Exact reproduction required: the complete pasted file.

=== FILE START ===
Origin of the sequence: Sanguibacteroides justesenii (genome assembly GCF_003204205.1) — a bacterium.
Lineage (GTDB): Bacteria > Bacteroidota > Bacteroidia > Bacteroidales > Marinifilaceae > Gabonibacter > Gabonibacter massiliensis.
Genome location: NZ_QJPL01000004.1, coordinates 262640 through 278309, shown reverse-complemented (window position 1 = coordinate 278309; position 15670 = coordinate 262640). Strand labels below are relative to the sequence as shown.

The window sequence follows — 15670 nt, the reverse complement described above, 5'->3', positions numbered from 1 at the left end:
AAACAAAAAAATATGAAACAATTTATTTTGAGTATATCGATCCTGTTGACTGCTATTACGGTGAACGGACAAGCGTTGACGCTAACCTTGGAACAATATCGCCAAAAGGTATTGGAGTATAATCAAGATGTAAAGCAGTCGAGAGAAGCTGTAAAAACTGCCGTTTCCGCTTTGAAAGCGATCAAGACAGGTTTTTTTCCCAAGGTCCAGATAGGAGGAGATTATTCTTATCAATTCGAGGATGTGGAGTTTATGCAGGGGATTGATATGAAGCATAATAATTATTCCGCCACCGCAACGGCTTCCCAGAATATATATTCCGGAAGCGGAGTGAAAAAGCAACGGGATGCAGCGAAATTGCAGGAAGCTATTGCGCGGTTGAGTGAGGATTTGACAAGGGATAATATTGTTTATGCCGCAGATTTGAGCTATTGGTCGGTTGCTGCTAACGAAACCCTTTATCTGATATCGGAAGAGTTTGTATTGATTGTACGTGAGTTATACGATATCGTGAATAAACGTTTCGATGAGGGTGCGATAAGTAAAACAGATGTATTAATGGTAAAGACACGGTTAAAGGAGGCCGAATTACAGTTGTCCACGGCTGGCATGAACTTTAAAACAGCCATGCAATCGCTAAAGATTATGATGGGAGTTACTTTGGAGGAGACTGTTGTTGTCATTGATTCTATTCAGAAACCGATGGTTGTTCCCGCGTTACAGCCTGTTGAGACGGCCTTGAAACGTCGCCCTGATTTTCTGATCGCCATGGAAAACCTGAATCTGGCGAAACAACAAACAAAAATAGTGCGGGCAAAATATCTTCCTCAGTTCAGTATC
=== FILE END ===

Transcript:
Origin of the sequence: Sanguibacteroides justesenii (genome assembly GCF_003204205.1) — a bacterium.
Lineage (GTDB): Bacteria > Bacteroidota > Bacteroidia > Bacteroidales > Marinifilaceae > Gabonibacter > Gabonibacter massiliensis.
Genome location: NZ_QJPL01000004.1, coordinates 262640 through 278309, shown reverse-complemented (window position 1 = coordinate 278309; position 15670 = coordinate 262640). Strand labels below are relative to the sequence as shown.

The window sequence follows — 15670 nt, the reverse complement described above, 5'->3', positions numbered from 1 at the left end:
AAACAAAAAAATATGAAACAATTTATTTTGAGTATATCGATCCTGTTGACTGCTATTACGGTGAACGGACAAGCGTTGACGCTAACCTTGGAACAATATCGCCAAAAGGTATTGGAGTATAATCAAGATGTAAAGCAGTCGAGAGAAGCTGTAAAAACTGCCGTTTCCGCTTTGAAAGCGATCAAGACAGGTTTTTTTCCCAAGGTCCAGATAGGAGGAGATTATTCTTATCAATTCGAGGATGTGGAGTTTATGCAGGGGATTGATATGAAGCATAATAATTATTCCGCCACCGCAACGGCTTCCCAGAATATATATTCCGGAAGCGGAGTGAAAAAGCAACGGGATGCAGCGAAATTGCAGGAAGCTATTGCGCGGTTGAGTGAGGATTTGACAAGGGATAATATTGTTTATGCCGCAGATTTGAGCTATTGGTCGGTTGCTGCTAACGAAACCCTTTATCTGATATCGGAAGAGTTTGTATTGATTGTACGTGAGTTATACGATATCGTGAATAAACGTTTCGATGAGGGTGCGATAAGTAAAACAGATGTATTAATGGTAAAGACACGGTTAAAGGAGGCCGAATTACAGTTGTCCACGGCTGGCATGAACTTTAAAACAGCCATGCAATCGCTAAAGATTATGATGGGAGTTACTTTGGAGGAGACTGTTGTTGTCATTGATTCTATTCAGAAACCGATGGTTGTTCCCGCGTTACAGCCTGTTGAGACGGCCTTGAAACGTCGCCCTGATTTTCTGATCGCCATGGAAAACCTGAATCTGGCGAAACAACAAACAAAAATAGTGCGGGCAAAATATCTTCCTCAGTTCAGTATC